The brewing rapprochement between the United States and Iran, signified by the Geneva nuclear deal signed in January, seems likely to scramble American strategic priorities in the South Caucasus, especially for Azerbaijan.
As diplomats from major world powers prepare to sit down with Iranian officials on February 26 in Kazakhstan’s commercial capital, Almaty, Tehran is sending conflicting signals about its nuclear intentions.
Turkey’s multi-billion-dollar gold sales to neighboring Iran could put the country on a collision course with its close ally, the United States, when high-ranking diplomats from the two countries hold talks in Washington.
There is a tendency to view the tense relationship between Azerbaijan and Iran through the prism of religion. But bilateral enmity is rooted more in strategic considerations than it is in ideology or religion.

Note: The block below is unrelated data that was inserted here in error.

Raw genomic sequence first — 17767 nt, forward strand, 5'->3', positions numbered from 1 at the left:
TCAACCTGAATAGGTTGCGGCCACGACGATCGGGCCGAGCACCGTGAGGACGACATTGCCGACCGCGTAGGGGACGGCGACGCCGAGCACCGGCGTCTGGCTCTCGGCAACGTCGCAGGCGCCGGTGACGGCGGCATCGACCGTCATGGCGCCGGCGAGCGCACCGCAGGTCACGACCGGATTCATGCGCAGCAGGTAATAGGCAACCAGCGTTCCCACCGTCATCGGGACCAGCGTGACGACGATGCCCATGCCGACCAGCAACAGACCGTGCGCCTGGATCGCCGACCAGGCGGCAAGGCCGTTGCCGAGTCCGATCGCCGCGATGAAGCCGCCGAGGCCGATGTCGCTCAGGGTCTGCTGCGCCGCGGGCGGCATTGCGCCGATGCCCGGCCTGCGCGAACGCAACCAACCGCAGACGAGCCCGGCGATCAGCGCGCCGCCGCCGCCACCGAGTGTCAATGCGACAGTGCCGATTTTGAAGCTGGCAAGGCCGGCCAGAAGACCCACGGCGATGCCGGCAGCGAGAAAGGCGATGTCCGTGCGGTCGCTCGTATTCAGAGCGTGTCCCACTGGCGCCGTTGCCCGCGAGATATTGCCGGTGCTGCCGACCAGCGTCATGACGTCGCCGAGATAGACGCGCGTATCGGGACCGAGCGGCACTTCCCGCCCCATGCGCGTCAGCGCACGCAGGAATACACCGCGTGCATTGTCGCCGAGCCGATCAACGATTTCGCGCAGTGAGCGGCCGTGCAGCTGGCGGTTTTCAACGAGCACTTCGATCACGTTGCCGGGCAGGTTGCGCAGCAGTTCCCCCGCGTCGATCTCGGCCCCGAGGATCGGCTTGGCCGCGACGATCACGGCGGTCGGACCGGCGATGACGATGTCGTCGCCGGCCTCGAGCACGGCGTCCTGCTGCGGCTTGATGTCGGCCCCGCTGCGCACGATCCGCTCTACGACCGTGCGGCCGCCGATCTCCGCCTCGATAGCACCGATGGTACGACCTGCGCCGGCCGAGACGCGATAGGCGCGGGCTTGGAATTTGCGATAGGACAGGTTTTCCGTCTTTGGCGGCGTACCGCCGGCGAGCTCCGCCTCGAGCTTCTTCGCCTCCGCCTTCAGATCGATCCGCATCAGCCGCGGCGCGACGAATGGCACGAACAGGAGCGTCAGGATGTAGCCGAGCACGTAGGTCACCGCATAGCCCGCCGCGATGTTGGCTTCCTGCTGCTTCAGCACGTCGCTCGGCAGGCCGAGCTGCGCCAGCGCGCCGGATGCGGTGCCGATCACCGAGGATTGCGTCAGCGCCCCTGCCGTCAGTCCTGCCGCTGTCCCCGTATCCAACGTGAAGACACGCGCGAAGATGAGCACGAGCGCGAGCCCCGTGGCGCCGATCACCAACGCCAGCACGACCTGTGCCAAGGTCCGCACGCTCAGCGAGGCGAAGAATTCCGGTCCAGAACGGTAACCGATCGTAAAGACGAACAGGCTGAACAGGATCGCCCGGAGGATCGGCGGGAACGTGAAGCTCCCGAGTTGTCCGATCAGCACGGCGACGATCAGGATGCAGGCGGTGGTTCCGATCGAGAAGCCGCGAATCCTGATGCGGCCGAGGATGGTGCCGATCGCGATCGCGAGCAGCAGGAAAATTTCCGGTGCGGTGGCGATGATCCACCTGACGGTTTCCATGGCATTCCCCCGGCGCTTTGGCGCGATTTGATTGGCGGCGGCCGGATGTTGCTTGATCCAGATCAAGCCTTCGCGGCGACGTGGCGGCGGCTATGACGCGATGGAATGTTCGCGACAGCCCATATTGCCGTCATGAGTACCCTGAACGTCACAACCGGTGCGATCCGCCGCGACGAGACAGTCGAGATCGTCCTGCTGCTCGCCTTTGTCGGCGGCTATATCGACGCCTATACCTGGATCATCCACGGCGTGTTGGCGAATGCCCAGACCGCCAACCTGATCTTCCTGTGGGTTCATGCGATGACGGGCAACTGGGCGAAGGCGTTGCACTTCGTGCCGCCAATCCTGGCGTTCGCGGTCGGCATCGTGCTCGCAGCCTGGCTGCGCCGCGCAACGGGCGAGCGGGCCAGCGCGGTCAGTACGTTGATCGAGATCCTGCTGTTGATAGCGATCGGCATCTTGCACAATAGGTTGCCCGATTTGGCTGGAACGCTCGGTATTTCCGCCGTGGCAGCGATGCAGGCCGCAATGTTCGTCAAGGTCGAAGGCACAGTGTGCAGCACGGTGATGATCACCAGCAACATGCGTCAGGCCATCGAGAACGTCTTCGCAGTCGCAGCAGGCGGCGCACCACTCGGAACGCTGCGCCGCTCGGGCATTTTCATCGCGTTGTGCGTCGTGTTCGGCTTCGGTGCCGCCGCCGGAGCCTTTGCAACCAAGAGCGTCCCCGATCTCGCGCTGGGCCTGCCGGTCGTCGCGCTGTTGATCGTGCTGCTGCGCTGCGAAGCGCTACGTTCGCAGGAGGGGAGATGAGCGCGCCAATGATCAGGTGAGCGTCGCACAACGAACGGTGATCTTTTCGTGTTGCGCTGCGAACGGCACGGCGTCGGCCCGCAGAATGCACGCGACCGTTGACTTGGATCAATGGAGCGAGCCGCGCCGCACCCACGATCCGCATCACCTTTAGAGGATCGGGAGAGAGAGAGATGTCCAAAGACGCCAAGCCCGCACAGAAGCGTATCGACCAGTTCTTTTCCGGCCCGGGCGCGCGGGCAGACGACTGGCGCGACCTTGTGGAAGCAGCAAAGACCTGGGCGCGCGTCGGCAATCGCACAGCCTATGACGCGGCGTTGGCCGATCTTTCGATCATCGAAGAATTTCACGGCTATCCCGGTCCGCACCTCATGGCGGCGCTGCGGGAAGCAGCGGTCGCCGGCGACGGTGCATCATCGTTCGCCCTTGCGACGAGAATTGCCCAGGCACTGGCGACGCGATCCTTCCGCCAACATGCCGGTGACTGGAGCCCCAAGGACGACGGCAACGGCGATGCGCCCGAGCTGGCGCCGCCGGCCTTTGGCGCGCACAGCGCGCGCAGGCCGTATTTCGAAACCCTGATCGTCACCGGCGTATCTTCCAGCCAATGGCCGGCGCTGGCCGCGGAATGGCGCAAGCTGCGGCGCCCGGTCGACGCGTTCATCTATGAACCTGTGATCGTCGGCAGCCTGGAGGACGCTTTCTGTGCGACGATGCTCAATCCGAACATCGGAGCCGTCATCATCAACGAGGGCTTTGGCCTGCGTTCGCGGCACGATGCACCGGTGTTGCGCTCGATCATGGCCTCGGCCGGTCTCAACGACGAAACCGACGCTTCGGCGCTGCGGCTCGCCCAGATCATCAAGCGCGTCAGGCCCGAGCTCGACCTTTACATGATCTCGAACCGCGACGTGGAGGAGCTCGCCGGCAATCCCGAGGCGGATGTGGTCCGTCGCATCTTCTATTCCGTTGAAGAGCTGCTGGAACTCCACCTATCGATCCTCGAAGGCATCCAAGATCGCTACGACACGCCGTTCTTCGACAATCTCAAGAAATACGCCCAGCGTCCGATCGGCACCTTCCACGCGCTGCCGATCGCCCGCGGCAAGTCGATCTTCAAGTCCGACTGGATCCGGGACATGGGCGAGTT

The last time that Turkey sought to mediate between Iran and the international community over Tehran’s nuclear energy program, it ended in a diplomatic fiasco. Now, two years later, Turkey is trying again. Will the results prove any different?
Turkey’s ruling Justice and Development Party appears to be recalibrating its Iran policy and increasingly distancing itself from the more vocal support it previously gave the Iranian regime. As the two powers tussle over Syria, Iraq and other issues, analysts warn that their rivalry for leadership in the Middle East is only likely to sharpen.
A Caspian Sea summit may have been what brought Iranian President Mahmoud Ahmadinejad to Baku recently, but it was Iran’s bilateral relations with Azerbaijan that commanded a greater share of attention.